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Volume 56 / Humanities

ART: SPANISH AMERICA


19th and 20th Centuries

FELIX ANGEL, Curator, Cultural Center, Inter-American Development Bank


THE ECONOMICS OF THE ART WORLD have changed dramatically in the last few years, as have the motivations for producing and publishing art books. The uncertainties of the world's economic markets have translated into diverse possibilities for financial speculation and related activities in the art world; Latin America has not been impervious to this trend.

There has been a noticeable increase in the number of publications dedicated to individual artists in mid-career or younger. Such publications, however, rarely contain more than a tributary essay in praise of the artist's work and some biographical information, while offering little of scholarly or research value. When well illustrated, these books are worthwhile primarily for the visual references they provide for those planning further studies of a particular artist. Nevertheless, it is frequently difficult to discern any relevant scholarly information in this type of work.

Still scarce in Latin America are art publications that demonstrate significant scholarly dedication and research. It is, however, possible to find some satisfactory publications, mostly in the area of art history. Among those reviewed this biennium, the following three works merit particular attention: Osiris Delgado's Historia general de las artes plásticas en Puerto Rico, volumen 1 (item bi 95014010), Alicia Rojas' Historia de la pintura en Chile (item bi 95014039), and the catalogue raisonné of Remedios Varo by Ricardo Ovalle (item bi 95014074).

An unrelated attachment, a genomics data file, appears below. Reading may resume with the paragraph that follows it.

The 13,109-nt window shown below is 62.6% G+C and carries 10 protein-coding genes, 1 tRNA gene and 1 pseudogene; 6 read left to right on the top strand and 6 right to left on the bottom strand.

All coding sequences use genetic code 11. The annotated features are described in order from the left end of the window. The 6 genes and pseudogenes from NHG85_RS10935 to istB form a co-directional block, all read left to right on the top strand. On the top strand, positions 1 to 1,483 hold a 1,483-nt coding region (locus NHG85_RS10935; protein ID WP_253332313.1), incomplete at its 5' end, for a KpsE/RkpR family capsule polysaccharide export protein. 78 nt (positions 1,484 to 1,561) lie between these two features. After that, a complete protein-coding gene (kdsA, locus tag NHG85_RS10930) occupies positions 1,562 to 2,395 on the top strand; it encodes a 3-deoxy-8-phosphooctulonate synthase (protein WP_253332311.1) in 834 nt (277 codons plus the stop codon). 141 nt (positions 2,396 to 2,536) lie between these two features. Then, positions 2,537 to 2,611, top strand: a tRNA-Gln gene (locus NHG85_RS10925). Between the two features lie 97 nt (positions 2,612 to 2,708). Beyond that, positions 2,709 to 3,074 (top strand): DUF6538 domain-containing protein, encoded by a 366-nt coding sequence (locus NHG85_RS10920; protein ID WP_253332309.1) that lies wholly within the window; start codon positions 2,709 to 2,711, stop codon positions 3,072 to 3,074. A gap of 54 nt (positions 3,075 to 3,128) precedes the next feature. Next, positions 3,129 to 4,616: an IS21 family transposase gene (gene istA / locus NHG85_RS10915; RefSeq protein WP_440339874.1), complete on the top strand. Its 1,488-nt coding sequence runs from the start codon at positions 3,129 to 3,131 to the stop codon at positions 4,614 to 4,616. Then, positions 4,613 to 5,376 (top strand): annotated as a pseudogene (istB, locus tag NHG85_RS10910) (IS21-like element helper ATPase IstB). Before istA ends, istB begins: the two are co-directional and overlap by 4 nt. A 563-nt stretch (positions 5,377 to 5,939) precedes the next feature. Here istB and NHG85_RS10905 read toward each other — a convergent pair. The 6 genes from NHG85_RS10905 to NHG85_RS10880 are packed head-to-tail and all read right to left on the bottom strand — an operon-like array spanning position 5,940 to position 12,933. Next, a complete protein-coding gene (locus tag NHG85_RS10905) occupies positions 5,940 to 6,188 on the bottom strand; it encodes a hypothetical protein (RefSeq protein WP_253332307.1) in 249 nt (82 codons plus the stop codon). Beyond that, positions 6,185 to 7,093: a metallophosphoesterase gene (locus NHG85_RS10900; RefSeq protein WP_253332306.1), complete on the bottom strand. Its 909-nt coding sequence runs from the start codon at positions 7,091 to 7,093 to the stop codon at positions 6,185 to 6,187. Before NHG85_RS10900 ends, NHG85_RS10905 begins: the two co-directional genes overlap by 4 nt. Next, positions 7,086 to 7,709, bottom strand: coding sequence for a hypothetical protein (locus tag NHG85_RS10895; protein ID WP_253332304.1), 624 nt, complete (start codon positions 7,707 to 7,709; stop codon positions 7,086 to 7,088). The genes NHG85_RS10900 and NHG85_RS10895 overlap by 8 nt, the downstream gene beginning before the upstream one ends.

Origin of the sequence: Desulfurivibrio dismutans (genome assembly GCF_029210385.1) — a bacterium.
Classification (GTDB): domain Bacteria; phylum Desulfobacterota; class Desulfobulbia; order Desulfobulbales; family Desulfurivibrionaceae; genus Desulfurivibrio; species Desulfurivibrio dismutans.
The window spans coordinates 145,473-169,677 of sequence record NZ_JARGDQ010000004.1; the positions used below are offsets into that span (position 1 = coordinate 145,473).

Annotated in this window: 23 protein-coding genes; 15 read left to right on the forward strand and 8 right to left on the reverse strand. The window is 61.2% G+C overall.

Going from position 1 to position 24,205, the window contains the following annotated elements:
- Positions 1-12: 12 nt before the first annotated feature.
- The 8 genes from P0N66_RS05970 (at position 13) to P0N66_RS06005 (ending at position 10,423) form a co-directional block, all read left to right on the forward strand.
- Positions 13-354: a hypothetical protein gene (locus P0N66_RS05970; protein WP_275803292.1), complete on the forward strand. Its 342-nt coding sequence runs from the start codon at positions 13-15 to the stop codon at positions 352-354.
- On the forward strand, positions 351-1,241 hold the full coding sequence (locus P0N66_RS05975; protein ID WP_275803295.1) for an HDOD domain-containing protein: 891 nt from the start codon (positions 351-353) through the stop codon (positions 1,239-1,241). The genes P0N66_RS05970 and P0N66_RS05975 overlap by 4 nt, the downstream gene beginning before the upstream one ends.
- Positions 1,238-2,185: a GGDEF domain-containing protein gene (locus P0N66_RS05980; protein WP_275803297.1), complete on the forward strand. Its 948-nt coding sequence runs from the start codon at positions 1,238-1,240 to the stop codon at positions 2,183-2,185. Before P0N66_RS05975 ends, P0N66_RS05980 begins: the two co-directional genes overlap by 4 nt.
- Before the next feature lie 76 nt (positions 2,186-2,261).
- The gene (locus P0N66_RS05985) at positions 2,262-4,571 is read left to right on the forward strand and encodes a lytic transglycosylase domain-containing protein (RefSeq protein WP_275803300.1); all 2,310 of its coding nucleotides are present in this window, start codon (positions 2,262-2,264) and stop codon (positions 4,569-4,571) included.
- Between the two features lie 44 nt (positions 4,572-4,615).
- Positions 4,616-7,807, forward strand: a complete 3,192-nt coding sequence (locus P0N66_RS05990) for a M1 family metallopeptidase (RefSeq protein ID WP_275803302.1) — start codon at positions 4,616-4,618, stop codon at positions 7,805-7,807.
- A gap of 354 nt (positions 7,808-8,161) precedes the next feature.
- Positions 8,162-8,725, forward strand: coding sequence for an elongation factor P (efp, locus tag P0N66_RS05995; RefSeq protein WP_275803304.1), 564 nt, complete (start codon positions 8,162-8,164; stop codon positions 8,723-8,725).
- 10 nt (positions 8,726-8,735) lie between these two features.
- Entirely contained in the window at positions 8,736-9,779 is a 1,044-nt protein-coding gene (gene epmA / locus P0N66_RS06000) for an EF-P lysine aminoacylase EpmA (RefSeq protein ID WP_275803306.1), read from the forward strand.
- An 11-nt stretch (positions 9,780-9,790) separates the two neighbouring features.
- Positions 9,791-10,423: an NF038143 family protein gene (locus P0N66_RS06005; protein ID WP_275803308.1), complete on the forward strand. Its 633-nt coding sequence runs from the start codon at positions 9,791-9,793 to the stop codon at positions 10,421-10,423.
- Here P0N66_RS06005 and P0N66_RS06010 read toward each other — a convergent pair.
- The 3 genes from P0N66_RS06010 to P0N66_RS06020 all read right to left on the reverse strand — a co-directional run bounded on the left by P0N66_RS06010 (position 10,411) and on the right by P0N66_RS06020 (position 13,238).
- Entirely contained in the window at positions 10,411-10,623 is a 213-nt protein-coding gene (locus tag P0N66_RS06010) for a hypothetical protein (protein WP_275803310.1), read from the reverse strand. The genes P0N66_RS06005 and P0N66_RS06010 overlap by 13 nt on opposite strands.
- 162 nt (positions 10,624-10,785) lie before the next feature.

An outstanding example of books dedicated to criticism is Marta Traba's Art of Latin America, 1900-1980 (item bi 95014061). This book, published ten years after the author's death, is probably her best edited work.

In the essay category, an area of very few new publications, older texts are rather more interesting than the recent ones. The first volume of Octavio Paz's collection entitled Los privilegios de la vista (item bi 95014115) and Jorge Romero Brest's ¿Qué es una obra de arte? (item bi 93024151) continue to command attention.

As far as monographs on artists, especially those on living artists, it is difficult to find a solid work that is not following a specific agenda, namely, promoting the artist. Several works, however, such as Tábara by Carlos Areán (item bi 95014044) may survive critical scrutiny.

There are some nice surprises to be found among works devoted to a special theme, such as La cera en México by María José Esparza Liberal and Isabel Fernández de García (item bi 95014146) and the Diccionario crítico de artistas plásticos del Ecuador del siglo XX de Hernán Rodríguez Castelo (item bi 93024167).

Finally, it is important to single out institutions whose publications consistently exhibit a high degree of professionalism in both technical standards and documentation. A fine example of such an institution is the Galería de Arte Nacional, in Caracas, Venezuela, which has produced a number of excellent works reviewed below (items bi 95014036, bi 95014063, and bi 95014149.)


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